Casey Millstein (left) and Eric Dobbins, co-owners/operators/curators of Wonder Fair.

Casey Millstein (left) and Eric Dobbins, co-owners/operators/curators of Wonder Fair.

Eric Dobbins is under the gun.

"Renovation is such a slow process. I won't be completely satisfied until there's some art on the walls," said Dobbins. "Getting some people down there will be a big step."

He'll get art on the walls soon. Dobbins' new art gallery, Wonder Fair, opens April 26 with an exhibit in lieu of thanks to his cohorts in the Fresh Produce Art Collective. Works by 18 or more members-from Whit Bones to Andrew Hadle to Dobbins himself-will ring in the new space.

Yet Wonder Fair is not, it must be noted, another cog in the growing FP machine. "I'm just keeping love in the air. Fresh Produce has done a lot for me. Showing with them has been wonderful," he explains.

Lawrence's latest art/work space is nestled under the newly opened Casbah Market (803 Mass.; walk in, hook a left down the stairs). It's a labor of love for Dobbins and his business partner and girlfriend, Casey Millstein (who also co-owns the Casbah Market).

Dobbins describes Wonder Fair as a "showcase for the contemporary rad." The hip lingo combines with the hard work and creativity of the space itself to lend a feeling of viability: it's comfortable without being easy. Part gallery, part illustration studio, part screen-print shop, part frame shop-it may read like an ADHD wave gone material, but diversification in time, energy, and productivity is often the life raft in today's art market.

Past Event

Art Opening: "I Like That Idea A Lot"

  • Saturday, April 26, 2008, 6 p.m. to 9 p.m.
  • Wonder Fair: Art Gallery & How!, 803 Mass. St., Lawrence
  • All ages / Free

More

Visitors who have been in the basement of the Casbah building will be shocked at the renovations. Formerly the flood-damaged space of FF&E; Sign (still broadcast by old neon), Dobbins has cleaned up and done good: clean white drywall lines two walls; refurbished salvaged furniture and fixtures populate and define; and even re-engineered screen-printing tools make the space workable. Adam Smith, of Adam Smith Cuts and Frames, will run a framing business out of the joint, too.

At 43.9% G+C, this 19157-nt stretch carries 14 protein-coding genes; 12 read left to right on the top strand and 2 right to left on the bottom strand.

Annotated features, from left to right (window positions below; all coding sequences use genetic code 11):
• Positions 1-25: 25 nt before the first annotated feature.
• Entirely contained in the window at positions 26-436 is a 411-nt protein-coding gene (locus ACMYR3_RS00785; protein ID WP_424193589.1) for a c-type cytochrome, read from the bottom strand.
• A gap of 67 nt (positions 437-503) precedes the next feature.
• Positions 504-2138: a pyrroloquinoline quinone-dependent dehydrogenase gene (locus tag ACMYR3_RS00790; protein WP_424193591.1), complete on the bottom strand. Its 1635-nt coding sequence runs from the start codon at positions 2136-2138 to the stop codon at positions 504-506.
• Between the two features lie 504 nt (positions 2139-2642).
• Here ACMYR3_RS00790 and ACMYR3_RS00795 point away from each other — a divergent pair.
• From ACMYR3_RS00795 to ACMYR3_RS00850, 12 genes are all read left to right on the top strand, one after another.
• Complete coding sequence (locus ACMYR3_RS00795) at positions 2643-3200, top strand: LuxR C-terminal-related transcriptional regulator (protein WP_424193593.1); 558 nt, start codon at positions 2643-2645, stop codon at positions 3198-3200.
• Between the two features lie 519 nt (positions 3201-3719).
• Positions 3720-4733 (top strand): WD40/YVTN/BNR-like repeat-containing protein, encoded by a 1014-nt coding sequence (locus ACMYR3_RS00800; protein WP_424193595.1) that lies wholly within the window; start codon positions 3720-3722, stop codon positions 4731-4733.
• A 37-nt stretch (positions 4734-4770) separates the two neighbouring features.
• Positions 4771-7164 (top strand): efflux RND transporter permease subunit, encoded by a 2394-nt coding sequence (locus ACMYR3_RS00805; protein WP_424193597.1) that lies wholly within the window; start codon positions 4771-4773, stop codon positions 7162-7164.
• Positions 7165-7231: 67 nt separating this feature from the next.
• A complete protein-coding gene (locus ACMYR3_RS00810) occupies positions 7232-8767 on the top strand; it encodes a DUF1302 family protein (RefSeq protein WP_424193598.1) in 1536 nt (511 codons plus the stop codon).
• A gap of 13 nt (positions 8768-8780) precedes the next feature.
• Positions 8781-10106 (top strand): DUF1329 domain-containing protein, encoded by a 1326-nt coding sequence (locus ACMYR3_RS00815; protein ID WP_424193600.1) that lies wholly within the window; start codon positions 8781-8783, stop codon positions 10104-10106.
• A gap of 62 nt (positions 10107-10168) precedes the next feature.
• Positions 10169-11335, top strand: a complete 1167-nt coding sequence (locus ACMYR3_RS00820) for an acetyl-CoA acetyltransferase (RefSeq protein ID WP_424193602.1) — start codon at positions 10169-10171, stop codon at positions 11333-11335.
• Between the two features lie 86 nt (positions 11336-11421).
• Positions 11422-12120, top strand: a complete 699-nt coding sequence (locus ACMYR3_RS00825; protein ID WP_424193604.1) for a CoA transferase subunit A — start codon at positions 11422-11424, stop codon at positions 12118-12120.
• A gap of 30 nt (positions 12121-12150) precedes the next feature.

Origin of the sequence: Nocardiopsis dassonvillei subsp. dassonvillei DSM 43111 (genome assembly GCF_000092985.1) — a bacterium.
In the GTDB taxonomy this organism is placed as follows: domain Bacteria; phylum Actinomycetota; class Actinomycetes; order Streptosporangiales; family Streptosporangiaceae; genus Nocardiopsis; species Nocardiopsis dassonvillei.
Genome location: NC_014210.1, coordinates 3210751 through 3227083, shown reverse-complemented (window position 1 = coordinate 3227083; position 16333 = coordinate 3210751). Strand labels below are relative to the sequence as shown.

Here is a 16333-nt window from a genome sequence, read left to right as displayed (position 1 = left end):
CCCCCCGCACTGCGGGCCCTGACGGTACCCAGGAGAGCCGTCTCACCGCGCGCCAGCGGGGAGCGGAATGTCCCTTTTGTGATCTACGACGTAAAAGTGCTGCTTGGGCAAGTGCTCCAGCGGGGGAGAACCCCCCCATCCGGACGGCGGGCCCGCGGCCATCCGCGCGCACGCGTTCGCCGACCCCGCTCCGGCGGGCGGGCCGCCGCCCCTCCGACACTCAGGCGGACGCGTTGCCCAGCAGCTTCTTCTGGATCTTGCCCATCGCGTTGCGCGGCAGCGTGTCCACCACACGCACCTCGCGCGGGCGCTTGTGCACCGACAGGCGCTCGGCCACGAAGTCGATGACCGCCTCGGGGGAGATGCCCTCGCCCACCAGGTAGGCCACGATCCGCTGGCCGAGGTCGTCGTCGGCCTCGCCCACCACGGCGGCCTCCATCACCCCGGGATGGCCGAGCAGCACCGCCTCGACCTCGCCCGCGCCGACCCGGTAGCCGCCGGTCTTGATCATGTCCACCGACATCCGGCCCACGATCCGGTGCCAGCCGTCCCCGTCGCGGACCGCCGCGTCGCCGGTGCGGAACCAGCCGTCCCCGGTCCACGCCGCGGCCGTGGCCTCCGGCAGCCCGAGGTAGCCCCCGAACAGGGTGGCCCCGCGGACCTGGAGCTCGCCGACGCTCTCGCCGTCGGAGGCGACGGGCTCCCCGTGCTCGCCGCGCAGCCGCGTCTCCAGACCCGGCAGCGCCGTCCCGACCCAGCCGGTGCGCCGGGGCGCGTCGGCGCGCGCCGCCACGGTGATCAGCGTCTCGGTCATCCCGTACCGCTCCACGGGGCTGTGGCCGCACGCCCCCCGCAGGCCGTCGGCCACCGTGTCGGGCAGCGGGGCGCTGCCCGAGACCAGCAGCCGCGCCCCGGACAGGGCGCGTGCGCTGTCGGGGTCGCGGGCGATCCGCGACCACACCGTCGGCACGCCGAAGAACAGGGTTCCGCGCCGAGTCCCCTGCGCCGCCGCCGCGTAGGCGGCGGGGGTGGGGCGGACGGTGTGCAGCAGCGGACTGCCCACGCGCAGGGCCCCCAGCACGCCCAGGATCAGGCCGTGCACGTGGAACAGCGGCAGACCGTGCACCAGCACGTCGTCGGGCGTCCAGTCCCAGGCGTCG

Being a business owner is not what Dobbins had in mind when he graduated from KU last May.

"The space opened up, and it was like a light bulb exploded in my head," said Dobbins.

Changing gears, however, seems to be something Dobbins does with grace. It wasn't that long ago that he was a pre-med major in Montana.

"I was always doodling in my notebooks," said Dobbins, "and one of my friends said, kind of hyping me, 'yeah, I was looking in Dobbins's sketchbook, and there is like this guy with a snot bubble, and inside the guy's snot bubble is another guy!'" Dobbins laughs. "It hadn't really dawned on me that that was kind of a strange thing to draw."

Dobbins explains his illustration style best: "squirrely dudes floating around." His doodle-based drawings feature strange, unrecognizable but quirky creatures, happy colors, and a playfulness. Not surprising coming from a guy who uses terms like "magical" and "a hoot" throughout his conversation.

"Wonder Fair is going to be more of a magical place," Dobbins said. "It's a bit inspired by art boutiques in San Francisco and New York.

"It's fun-loving, friendly. Good vibes. Positivity. Trying to contribute in a positive way to the local scene."

Making art accessible is important to the mission of Wonder Fair. In addition to the original (and higher priced) art on the walls will be small works on paper, zines, journals, and cards. He's even given a new home and new life to the "Wonder Box Art Vend," the cigarette machine once housed at the Social Service League. Once it's cleaned up and ready, local artists will fill it with $5-a-pop works.

As for his own art, there's no doubt the business of business will get in the way for a while.

"The postcard for the show is the first thing in the studio I've done since January," said Dobbins. "But it feels just about right. I'm happy. I'm still kind of working in my head, paying attention to what's out there. Being influenced and inspired."

For now, getting the Wonder Fair off the ground is priority. He's feeding off the energy he's felt-at school, with his cohorts, among the Fresh Produce Collective, happenings he's come upon by accident-and channeling it into what will ultimately work for him.

"I'm opening this space hoping it will be a place to rally. All the local gunslingers," Dobbins jokes. "There are so many creative folks, it will be a good place to congregate and work together." »

Comments

Chris Tackett 14 years, 7 months ago

kickass! congrats you two! i know it's been a chore getting to this point, can't wait to get back to town and check everything out.

TheEleventhStephanie 14 years, 7 months ago

I like what these people are doing for downtown.

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